Chapters and specific sections include the following: arterial blood gas interpretation, pharmacology, weaning, prolonged ventilation, and management of the patient with pain, agitation, and delirium. Within the pharmacology chapter, an impressive section induces a comprehensive discussion on the use of neuromuscular blockade. The text ties it all together with a section that provides answers and insights into the questions poised in each chapter.




Evidenced-based practice requires knowledge from research-based science, expert opinion, and the needs of patients and families. Even in a technological era, it is a daunting task to keep up with medical literature.

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An array of blogs, apps, and Web sites are emerging that will help with this challenge. One such site that I have been impressed with is Docphin. Docphin is available as a free app and is an application that makes it easier to manage medical literature and new updates.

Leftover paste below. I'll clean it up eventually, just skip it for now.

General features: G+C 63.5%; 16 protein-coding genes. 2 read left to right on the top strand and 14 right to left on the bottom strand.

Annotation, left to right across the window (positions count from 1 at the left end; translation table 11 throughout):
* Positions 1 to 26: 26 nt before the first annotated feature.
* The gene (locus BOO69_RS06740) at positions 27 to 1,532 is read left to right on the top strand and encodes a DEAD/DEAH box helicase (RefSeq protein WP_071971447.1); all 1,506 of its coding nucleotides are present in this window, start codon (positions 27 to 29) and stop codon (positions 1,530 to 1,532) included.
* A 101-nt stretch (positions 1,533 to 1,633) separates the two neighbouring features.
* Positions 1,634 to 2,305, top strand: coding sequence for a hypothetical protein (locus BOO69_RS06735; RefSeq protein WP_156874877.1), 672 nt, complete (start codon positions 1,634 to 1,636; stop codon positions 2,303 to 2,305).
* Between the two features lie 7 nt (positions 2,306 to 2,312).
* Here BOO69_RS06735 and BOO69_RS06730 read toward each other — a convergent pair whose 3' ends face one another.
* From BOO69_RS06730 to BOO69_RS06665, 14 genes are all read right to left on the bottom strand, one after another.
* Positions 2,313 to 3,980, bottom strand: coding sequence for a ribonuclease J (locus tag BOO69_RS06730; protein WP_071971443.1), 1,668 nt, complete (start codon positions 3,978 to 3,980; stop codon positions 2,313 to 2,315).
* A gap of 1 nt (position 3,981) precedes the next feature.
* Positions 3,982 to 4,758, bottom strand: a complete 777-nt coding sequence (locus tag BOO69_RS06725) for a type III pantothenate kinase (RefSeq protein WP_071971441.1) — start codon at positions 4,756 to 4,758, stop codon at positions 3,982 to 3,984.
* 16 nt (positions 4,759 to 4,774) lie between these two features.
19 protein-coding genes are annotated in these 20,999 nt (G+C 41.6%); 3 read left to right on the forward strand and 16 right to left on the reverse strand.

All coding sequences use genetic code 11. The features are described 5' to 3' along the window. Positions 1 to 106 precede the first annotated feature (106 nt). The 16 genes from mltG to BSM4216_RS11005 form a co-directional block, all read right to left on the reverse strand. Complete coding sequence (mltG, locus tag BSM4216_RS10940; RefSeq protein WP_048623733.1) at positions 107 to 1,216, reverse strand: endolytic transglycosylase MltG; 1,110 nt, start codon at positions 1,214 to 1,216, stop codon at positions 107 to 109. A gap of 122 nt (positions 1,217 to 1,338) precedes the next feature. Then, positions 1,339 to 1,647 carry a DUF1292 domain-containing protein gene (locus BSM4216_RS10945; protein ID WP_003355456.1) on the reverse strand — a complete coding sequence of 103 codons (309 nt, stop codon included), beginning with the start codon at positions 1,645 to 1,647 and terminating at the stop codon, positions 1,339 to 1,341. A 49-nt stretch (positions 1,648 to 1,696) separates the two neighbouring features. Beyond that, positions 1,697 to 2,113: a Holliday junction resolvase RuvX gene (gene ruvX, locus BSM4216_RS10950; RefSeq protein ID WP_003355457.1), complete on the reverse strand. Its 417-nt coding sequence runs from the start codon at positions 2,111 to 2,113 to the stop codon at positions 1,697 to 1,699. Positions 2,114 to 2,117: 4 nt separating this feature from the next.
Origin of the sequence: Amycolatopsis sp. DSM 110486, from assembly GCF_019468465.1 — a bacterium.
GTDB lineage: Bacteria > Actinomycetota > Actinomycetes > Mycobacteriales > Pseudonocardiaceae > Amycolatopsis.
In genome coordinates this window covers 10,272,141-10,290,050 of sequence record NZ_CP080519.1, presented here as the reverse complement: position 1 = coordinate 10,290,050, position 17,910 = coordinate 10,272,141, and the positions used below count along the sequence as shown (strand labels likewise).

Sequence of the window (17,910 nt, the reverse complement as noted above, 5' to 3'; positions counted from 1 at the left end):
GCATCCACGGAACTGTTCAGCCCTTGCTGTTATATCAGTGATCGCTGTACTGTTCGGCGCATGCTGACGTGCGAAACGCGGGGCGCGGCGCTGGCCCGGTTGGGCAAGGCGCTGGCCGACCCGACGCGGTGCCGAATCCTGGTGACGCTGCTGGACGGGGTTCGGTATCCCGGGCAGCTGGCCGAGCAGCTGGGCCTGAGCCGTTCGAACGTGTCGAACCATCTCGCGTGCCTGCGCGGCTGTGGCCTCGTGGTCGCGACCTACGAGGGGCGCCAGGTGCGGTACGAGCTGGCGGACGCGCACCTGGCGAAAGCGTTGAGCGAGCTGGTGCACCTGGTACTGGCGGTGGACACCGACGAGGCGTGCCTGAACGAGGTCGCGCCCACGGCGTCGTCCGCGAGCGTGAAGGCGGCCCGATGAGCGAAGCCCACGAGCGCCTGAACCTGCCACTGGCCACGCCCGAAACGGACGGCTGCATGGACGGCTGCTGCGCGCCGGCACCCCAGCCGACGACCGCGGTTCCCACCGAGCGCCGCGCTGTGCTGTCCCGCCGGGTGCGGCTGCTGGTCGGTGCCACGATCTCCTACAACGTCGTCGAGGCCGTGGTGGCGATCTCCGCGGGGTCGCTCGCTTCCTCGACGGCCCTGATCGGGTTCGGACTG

Mitesh Patel cofounded Docphin, a Web-based service that helps physicians and students and other health care providers stay connected to medical literature. His goal was to help others stay up to date in medicine. The name Docphin is designed to represent its utility; Doctors Personalized Health Information.


Users can set up a profile to choose areas of interest, specific journals, and criteria for alerts. One feature I like is the ability to set up a proxy site through your institution, which allows you to view the full PDF version of articles. I was able to select my institution from a drop-down menu. Now, when I request to view the full article, I am directed to enter my user name and password for my library page. I have also linked my account to my drop-box account, where I may save and share articles!